Frequently asked questions about The Arc’s Guardianship program
Q: What is the difference between a guardian and a conservator?
A: A guardian is a person appointed by the court who is responsible for the personal affairs of an incapacitated person. A conservator is a person appointed by the court who is responsible for managing the estate and financial affairs of an incapacitated person.
Q: Do I need to become his or her guardian and/or conservator?
A: It is critical to remember that guardianship takes away all rights an individual has; including the right to vote, the right to get married, the right to sign contracts, the right to make medical decisions and the right to rent an apartment. Therefore it is important to ask yourself what you want to expect if you or an agency becomes a guardian. For best practices, we encourage you to consider least restrictive alternatives first, prior to implementing full guardianship.
Q: I have looked at all the alternatives and feel that I should move forward with either full guardianship, limited guardianship and/or conservatorship.
A: To move forward there needs to be a petition sent to your local court. This is completed after consultation by an attorney. You can access an attorney yourself or ask the individual’s case worker if they have any resources to assist you in that process.
Q: My brother needs a guardian and a conservator and I would prefer not to be that person, do I have any options?
A: Before choosing to become a guardian and/or conservator it is critical to fully understand the duties and responsibilities of each role. These can be time consuming so it is important to be honest with yourself about the time, energy and skills that you will need to have to take on this role. It is also important to consider the impact this guardianship/conservator role will have on your relationship with your loved one.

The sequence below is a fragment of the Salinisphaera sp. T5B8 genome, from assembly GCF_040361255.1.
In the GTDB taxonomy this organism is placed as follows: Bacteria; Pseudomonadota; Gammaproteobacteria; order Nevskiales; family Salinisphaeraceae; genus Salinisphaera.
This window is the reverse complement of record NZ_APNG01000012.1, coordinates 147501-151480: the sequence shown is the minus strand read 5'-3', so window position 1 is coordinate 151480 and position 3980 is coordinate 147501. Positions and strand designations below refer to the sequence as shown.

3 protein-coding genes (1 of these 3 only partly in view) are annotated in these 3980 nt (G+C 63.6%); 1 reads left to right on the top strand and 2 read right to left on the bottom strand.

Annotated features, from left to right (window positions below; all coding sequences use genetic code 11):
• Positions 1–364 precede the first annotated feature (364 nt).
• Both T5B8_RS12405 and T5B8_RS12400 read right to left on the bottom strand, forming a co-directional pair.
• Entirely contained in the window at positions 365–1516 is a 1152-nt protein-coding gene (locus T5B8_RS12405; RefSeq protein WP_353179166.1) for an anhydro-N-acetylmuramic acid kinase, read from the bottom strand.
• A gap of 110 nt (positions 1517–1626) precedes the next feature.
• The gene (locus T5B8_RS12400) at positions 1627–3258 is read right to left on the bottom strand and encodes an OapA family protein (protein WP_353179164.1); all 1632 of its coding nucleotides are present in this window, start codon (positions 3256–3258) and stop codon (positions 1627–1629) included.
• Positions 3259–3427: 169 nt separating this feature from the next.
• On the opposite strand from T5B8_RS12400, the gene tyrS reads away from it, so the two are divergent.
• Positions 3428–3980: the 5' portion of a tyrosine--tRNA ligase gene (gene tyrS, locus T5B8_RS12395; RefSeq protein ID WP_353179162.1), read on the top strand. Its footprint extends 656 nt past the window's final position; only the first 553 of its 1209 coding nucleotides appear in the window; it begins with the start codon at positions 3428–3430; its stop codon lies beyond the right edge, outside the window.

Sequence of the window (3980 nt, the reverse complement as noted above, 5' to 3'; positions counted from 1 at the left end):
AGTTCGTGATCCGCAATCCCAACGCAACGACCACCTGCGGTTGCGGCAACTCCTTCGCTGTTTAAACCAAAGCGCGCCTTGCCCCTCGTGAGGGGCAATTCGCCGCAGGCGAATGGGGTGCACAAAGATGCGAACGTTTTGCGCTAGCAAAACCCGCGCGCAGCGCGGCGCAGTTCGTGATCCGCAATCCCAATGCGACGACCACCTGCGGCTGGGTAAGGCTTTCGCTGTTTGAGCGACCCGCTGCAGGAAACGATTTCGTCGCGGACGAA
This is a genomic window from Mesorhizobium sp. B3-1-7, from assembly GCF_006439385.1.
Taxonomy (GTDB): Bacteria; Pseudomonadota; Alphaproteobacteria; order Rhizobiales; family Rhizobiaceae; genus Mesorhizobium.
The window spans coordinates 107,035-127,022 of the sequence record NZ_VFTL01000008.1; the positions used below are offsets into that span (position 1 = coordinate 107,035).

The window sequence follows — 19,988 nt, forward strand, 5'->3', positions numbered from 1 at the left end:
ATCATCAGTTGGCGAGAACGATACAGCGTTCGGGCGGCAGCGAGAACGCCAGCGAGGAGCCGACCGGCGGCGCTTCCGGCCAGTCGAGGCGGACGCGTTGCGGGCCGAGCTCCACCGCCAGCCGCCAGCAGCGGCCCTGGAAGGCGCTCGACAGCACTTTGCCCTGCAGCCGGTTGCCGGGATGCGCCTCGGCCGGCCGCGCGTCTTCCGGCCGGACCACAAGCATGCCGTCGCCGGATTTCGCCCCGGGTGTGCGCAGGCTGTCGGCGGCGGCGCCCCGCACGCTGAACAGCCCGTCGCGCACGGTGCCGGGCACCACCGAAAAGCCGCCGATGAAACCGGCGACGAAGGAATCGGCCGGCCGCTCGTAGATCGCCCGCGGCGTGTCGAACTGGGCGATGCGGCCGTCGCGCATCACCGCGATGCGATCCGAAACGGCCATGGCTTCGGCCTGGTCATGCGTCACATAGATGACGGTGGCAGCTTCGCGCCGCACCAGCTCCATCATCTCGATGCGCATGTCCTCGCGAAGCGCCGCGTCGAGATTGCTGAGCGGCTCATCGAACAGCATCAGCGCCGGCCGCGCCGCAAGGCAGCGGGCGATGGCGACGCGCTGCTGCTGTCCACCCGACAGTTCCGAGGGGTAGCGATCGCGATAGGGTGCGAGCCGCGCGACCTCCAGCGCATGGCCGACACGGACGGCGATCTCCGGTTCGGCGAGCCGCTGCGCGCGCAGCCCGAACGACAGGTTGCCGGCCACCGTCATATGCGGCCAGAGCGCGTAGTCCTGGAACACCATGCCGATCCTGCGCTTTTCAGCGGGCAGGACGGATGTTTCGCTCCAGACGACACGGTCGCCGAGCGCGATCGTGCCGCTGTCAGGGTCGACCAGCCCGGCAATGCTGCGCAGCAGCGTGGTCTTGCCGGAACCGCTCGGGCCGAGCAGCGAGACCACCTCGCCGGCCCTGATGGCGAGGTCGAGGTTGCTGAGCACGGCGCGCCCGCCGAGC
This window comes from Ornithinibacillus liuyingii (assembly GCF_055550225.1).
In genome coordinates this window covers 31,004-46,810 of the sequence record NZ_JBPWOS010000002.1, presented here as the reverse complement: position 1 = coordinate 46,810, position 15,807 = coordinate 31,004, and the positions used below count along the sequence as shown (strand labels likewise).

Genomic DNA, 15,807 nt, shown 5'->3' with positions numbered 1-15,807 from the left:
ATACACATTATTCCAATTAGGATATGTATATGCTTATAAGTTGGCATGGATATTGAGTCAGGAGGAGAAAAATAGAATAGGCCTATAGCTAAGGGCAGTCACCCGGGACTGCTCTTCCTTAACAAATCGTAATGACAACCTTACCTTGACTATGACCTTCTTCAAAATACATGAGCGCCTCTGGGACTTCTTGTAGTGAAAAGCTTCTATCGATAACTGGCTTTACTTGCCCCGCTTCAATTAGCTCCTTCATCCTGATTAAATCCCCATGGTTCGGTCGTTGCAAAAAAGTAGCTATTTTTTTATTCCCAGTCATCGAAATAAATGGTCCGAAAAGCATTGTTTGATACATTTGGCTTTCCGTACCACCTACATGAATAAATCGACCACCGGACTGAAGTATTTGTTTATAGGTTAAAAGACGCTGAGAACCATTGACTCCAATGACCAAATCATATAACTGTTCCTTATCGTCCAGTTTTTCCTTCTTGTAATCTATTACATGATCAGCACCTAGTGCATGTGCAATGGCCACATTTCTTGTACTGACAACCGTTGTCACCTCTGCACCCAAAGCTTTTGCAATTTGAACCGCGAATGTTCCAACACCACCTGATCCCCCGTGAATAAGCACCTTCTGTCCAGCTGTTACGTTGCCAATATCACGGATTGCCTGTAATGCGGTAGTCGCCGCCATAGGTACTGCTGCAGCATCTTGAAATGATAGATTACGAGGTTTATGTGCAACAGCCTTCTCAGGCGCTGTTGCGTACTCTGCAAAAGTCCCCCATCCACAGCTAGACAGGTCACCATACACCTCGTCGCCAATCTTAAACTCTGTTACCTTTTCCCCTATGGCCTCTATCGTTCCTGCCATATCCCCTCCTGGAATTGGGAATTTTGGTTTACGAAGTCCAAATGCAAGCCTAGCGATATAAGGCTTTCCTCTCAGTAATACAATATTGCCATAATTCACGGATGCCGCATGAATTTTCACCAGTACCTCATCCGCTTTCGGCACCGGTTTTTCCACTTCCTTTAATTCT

Q: What alternatives are available?
A: Durable medical power of attorney. This authorizes the appointed person to make medical decisions as well as receive information on behalf of the individual.
Guardianship often include “full guardianships” meaning that ALL rights of an individual are taken away and all decisions are left to the court appointed guardian. Limited guardianship can specifically designate what decisions the court appointed guardian is responsible for and what decisions the incapacitated individual can continue to make on their own. For instance, if you are pursuing guardianship for the purposes for medical decision-making and financial purposes only, then the court order can specify that the incapacitated person will retain his or her right to vote, get married and rent an apartment, etc.
Representative Payee or Conservatorship
If you are thinking of becoming the guardian and conservator for an individual for the sole purpose of handling finances, there are two alternatives. These include becoming the representative payee or conservator.
A Representative Payee is an option if the individual is receiving Social Security Benefits only. This is a designation that can be obtained with a medical professional’s recommendation and a determination by your local Social Security Administration Office.
A Conservatorship is obtained through legal proceedings. This can be petitioned for when the individual has financial resources or an estate beyond Social Security Benefits.